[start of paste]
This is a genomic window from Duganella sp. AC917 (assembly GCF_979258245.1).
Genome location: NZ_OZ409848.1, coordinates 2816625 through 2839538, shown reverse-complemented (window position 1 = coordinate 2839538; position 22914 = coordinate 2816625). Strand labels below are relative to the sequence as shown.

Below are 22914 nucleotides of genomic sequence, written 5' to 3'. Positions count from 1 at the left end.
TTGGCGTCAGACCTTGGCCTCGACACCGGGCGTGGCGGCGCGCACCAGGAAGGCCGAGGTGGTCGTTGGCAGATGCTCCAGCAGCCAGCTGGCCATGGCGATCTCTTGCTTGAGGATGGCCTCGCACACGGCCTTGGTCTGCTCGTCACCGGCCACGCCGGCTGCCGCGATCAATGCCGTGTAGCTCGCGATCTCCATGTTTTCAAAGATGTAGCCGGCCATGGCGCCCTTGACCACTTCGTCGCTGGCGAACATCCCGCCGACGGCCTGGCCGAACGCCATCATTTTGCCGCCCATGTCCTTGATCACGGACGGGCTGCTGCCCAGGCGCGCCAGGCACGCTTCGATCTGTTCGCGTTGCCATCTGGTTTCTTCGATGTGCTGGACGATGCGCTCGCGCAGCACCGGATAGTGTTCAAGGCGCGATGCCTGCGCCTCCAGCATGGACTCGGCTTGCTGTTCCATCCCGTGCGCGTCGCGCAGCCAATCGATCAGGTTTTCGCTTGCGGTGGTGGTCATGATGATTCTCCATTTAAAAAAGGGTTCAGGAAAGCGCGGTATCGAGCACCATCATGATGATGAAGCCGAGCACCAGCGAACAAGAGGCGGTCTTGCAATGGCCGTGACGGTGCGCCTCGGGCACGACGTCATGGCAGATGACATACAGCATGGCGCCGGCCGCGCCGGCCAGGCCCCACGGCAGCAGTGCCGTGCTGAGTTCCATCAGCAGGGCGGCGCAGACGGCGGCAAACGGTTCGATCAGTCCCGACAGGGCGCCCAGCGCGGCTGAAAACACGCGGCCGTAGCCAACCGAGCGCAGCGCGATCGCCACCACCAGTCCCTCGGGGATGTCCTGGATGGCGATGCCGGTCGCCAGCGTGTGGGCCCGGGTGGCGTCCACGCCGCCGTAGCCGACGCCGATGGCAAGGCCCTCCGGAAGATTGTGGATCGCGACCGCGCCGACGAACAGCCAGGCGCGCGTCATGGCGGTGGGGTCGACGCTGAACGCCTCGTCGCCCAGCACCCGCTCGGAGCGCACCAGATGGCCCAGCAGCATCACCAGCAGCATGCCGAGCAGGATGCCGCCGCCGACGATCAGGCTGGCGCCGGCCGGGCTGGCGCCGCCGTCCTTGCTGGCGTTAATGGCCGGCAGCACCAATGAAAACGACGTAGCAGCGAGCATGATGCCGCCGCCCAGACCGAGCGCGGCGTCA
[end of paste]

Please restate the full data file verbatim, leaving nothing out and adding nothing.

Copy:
This is a genomic window from Duganella sp. AC917 (assembly GCF_979258245.1).
Genome location: NZ_OZ409848.1, coordinates 2816625 through 2839538, shown reverse-complemented (window position 1 = coordinate 2839538; position 22914 = coordinate 2816625). Strand labels below are relative to the sequence as shown.

Below are 22914 nucleotides of genomic sequence, written 5' to 3'. Positions count from 1 at the left end.
TTGGCGTCAGACCTTGGCCTCGACACCGGGCGTGGCGGCGCGCACCAGGAAGGCCGAGGTGGTCGTTGGCAGATGCTCCAGCAGCCAGCTGGCCATGGCGATCTCTTGCTTGAGGATGGCCTCGCACACGGCCTTGGTCTGCTCGTCACCGGCCACGCCGGCTGCCGCGATCAATGCCGTGTAGCTCGCGATCTCCATGTTTTCAAAGATGTAGCCGGCCATGGCGCCCTTGACCACTTCGTCGCTGGCGAACATCCCGCCGACGGCCTGGCCGAACGCCATCATTTTGCCGCCCATGTCCTTGATCACGGACGGGCTGCTGCCCAGGCGCGCCAGGCACGCTTCGATCTGTTCGCGTTGCCATCTGGTTTCTTCGATGTGCTGGACGATGCGCTCGCGCAGCACCGGATAGTGTTCAAGGCGCGATGCCTGCGCCTCCAGCATGGACTCGGCTTGCTGTTCCATCCCGTGCGCGTCGCGCAGCCAATCGATCAGGTTTTCGCTTGCGGTGGTGGTCATGATGATTCTCCATTTAAAAAAGGGTTCAGGAAAGCGCGGTATCGAGCACCATCATGATGATGAAGCCGAGCACCAGCGAACAAGAGGCGGTCTTGCAATGGCCGTGACGGTGCGCCTCGGGCACGACGTCATGGCAGATGACATACAGCATGGCGCCGGCCGCGCCGGCCAGGCCCCACGGCAGCAGTGCCGTGCTGAGTTCCATCAGCAGGGCGGCGCAGACGGCGGCAAACGGTTCGATCAGTCCCGACAGGGCGCCCAGCGCGGCTGAAAACACGCGGCCGTAGCCAACCGAGCGCAGCGCGATCGCCACCACCAGTCCCTCGGGGATGTCCTGGATGGCGATGCCGGTCGCCAGCGTGTGGGCCCGGGTGGCGTCCACGCCGCCGTAGCCGACGCCGATGGCAAGGCCCTCCGGAAGATTGTGGATCGCGACCGCGCCGACGAACAGCCAGGCGCGCGTCATGGCGGTGGGGTCGACGCTGAACGCCTCGTCGCCCAGCACCCGCTCGGAGCGCACCAGATGGCCCAGCAGCATCACCAGCAGCATGCCGAGCAGGATGCCGCCGCCGACGATCAGGCTGGCGCCGGCCGGGCTGGCGCCGCCGTCCTTGCTGGCGTTAATGGCCGGCAGCACCAATGAAAACGACGTAGCAGCGAGCATGATGCCGCCGCCCAGACCGAGCGCGGCGTCA